The amount of space debris in near-earth orbit is already in the hundreds of millions of fragments. The main danger of these "high-tech" debris lies in their speed - over 28, 000 km / h. Even a small piece at this speed can cause serious damage and even disable a functioning spacecraft.
So far, collisions have been avoided thanks to constant monitoring by space agencies using a system of ground-based telescopes and laser radars.
Engineers in the Aeronautics Department of the Massachusetts Institute of Technology (MIT) have developed a laser sensing technique that can determine not only the location of space debris, but also some of its characteristics. Now, for example, it has become possible to identify a metal fragment, as well as the presence of paint on it.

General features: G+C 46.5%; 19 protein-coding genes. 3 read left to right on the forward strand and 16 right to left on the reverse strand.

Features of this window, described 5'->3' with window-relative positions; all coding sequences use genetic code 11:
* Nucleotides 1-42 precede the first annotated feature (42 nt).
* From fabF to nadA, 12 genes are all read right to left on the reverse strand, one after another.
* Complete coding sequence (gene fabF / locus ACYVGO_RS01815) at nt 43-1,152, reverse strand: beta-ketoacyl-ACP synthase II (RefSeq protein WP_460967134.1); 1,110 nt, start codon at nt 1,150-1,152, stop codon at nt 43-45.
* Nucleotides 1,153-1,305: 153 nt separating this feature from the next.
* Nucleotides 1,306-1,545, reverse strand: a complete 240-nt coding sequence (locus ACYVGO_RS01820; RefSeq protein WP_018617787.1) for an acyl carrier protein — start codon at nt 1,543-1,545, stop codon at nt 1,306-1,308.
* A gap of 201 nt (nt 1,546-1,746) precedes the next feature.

One of the methods is called "laser polarimetry". It allows you to measure the polarization of light reflected from various objects.
For example, when the sun's rays are reflected off a rubber ball, the electric field of the incident light can oscillate vertically. However, if the surface of the ball has irregularities, then the reflected light will begin to vibrate and even deflect. The same material can have several polarizations depending on the angle at which the light is incident.
Detailed identification of space debris will help to more accurately assess the danger it poses, first of all, to the ISS crews and promptly warn them about it.